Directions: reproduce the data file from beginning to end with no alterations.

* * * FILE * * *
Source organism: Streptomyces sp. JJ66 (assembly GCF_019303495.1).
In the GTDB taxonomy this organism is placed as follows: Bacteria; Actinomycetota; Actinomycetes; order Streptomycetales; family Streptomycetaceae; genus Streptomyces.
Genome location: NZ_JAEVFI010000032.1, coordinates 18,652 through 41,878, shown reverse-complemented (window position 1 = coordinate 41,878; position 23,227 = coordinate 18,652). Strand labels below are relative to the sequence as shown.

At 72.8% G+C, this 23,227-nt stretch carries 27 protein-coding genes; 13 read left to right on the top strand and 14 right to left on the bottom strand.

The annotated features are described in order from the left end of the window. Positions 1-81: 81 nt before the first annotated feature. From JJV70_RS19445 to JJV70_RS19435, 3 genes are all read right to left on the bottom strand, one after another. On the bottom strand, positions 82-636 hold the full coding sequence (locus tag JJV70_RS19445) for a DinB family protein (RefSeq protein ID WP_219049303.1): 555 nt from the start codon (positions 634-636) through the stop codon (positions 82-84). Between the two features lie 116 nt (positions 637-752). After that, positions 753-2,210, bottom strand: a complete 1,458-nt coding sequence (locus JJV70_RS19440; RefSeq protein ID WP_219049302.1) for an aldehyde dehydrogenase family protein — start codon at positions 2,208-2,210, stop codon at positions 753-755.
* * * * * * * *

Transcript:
Source organism: Streptomyces sp. JJ66 (assembly GCF_019303495.1).
In the GTDB taxonomy this organism is placed as follows: Bacteria; Actinomycetota; Actinomycetes; order Streptomycetales; family Streptomycetaceae; genus Streptomyces.
Genome location: NZ_JAEVFI010000032.1, coordinates 18,652 through 41,878, shown reverse-complemented (window position 1 = coordinate 41,878; position 23,227 = coordinate 18,652). Strand labels below are relative to the sequence as shown.

At 72.8% G+C, this 23,227-nt stretch carries 27 protein-coding genes; 13 read left to right on the top strand and 14 right to left on the bottom strand.

The annotated features are described in order from the left end of the window. Positions 1-81: 81 nt before the first annotated feature. From JJV70_RS19445 to JJV70_RS19435, 3 genes are all read right to left on the bottom strand, one after another. On the bottom strand, positions 82-636 hold the full coding sequence (locus tag JJV70_RS19445) for a DinB family protein (RefSeq protein ID WP_219049303.1): 555 nt from the start codon (positions 634-636) through the stop codon (positions 82-84). Between the two features lie 116 nt (positions 637-752). After that, positions 753-2,210, bottom strand: a complete 1,458-nt coding sequence (locus JJV70_RS19440; RefSeq protein ID WP_219049302.1) for an aldehyde dehydrogenase family protein — start codon at positions 2,208-2,210, stop codon at positions 753-755.